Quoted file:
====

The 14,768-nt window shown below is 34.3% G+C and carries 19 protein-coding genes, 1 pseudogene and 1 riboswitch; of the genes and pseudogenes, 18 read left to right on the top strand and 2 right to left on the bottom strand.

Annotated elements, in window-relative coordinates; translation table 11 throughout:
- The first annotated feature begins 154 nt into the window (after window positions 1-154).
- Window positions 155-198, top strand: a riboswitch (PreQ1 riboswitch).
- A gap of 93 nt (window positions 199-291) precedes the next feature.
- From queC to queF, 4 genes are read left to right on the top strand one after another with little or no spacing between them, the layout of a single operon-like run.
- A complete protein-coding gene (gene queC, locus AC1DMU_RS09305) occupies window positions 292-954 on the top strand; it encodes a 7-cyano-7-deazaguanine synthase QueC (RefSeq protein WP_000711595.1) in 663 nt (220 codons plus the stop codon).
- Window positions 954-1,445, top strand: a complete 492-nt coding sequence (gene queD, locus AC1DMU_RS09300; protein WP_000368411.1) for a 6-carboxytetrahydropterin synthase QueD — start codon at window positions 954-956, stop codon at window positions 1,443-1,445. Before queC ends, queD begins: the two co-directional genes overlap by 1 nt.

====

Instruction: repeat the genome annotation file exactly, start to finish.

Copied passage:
The 14,768-nt window shown below is 34.3% G+C and carries 19 protein-coding genes, 1 pseudogene and 1 riboswitch; of the genes and pseudogenes, 18 read left to right on the top strand and 2 right to left on the bottom strand.

Annotated elements, in window-relative coordinates; translation table 11 throughout:
- The first annotated feature begins 154 nt into the window (after window positions 1-154).
- Window positions 155-198, top strand: a riboswitch (PreQ1 riboswitch).
- A gap of 93 nt (window positions 199-291) precedes the next feature.
- From queC to queF, 4 genes are read left to right on the top strand one after another with little or no spacing between them, the layout of a single operon-like run.
- A complete protein-coding gene (gene queC, locus AC1DMU_RS09305) occupies window positions 292-954 on the top strand; it encodes a 7-cyano-7-deazaguanine synthase QueC (RefSeq protein WP_000711595.1) in 663 nt (220 codons plus the stop codon).
- Window positions 954-1,445, top strand: a complete 492-nt coding sequence (gene queD, locus AC1DMU_RS09300; protein WP_000368411.1) for a 6-carboxytetrahydropterin synthase QueD — start codon at window positions 954-956, stop codon at window positions 1,443-1,445. Before queC ends, queD begins: the two co-directional genes overlap by 1 nt.